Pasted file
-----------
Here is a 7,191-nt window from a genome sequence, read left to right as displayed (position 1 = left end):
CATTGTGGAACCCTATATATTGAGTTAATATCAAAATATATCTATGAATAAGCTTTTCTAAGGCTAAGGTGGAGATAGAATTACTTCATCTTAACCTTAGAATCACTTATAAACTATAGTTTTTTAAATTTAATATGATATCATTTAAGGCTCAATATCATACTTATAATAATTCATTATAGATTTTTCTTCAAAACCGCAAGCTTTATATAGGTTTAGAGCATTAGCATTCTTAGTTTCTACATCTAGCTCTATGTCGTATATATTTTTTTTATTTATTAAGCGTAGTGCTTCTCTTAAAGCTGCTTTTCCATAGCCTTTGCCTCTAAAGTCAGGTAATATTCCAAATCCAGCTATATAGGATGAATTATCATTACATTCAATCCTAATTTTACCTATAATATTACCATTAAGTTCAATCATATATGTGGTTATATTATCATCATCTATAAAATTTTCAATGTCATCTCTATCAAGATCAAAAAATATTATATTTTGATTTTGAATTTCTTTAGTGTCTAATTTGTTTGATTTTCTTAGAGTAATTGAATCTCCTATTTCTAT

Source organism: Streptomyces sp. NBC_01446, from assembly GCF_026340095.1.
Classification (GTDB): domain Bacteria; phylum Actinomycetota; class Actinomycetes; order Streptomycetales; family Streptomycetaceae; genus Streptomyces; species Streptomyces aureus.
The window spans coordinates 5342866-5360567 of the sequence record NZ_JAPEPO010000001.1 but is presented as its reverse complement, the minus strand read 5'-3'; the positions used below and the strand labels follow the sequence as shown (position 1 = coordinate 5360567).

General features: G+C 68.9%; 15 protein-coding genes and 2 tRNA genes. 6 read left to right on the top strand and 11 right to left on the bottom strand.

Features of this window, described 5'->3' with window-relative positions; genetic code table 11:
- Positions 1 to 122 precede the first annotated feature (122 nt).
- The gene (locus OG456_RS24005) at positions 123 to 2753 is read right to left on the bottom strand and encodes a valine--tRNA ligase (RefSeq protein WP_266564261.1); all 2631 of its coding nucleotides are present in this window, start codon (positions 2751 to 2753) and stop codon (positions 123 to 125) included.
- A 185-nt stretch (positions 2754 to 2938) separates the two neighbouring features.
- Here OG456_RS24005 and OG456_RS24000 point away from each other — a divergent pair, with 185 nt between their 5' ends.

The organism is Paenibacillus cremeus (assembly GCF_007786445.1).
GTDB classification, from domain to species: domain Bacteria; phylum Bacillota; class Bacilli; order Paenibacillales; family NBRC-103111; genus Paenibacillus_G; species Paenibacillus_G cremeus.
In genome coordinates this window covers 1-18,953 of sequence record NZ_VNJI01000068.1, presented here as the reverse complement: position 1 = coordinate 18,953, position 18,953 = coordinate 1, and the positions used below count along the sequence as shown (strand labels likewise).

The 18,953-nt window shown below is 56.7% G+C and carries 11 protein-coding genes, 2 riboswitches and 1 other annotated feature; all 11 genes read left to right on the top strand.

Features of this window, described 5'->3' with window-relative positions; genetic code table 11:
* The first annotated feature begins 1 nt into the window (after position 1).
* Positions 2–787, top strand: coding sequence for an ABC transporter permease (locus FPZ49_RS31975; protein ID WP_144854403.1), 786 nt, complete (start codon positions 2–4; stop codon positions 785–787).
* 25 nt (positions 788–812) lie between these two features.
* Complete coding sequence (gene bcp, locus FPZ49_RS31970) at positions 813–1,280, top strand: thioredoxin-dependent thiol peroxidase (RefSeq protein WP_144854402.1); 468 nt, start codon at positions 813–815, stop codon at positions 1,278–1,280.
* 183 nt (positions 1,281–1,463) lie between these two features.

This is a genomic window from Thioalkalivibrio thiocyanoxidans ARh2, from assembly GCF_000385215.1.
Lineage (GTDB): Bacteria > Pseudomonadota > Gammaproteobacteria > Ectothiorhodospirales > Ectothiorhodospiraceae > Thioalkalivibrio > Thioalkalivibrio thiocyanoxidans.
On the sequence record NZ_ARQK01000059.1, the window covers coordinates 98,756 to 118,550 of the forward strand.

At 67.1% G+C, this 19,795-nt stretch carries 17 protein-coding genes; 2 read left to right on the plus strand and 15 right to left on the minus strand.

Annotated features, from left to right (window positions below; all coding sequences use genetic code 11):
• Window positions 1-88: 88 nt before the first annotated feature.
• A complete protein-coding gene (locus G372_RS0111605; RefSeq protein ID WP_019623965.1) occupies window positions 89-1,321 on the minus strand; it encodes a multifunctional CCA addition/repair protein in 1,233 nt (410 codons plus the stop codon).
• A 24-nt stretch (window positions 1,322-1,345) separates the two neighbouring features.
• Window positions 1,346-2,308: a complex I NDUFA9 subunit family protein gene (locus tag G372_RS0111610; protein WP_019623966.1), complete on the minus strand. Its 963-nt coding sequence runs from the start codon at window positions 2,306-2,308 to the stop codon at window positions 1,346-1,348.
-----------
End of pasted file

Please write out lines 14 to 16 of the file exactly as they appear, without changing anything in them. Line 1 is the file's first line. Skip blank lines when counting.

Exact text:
In genome coordinates this window covers 1-18,953 of sequence record NZ_VNJI01000068.1, presented here as the reverse complement: position 1 = coordinate 18,953, position 18,953 = coordinate 1, and the positions used below count along the sequence as shown (strand labels likewise).

The 18,953-nt window shown below is 56.7% G+C and carries 11 protein-coding genes, 2 riboswitches and 1 other annotated feature; all 11 genes read left to right on the top strand.

Features of this window, described 5'->3' with window-relative positions; genetic code table 11: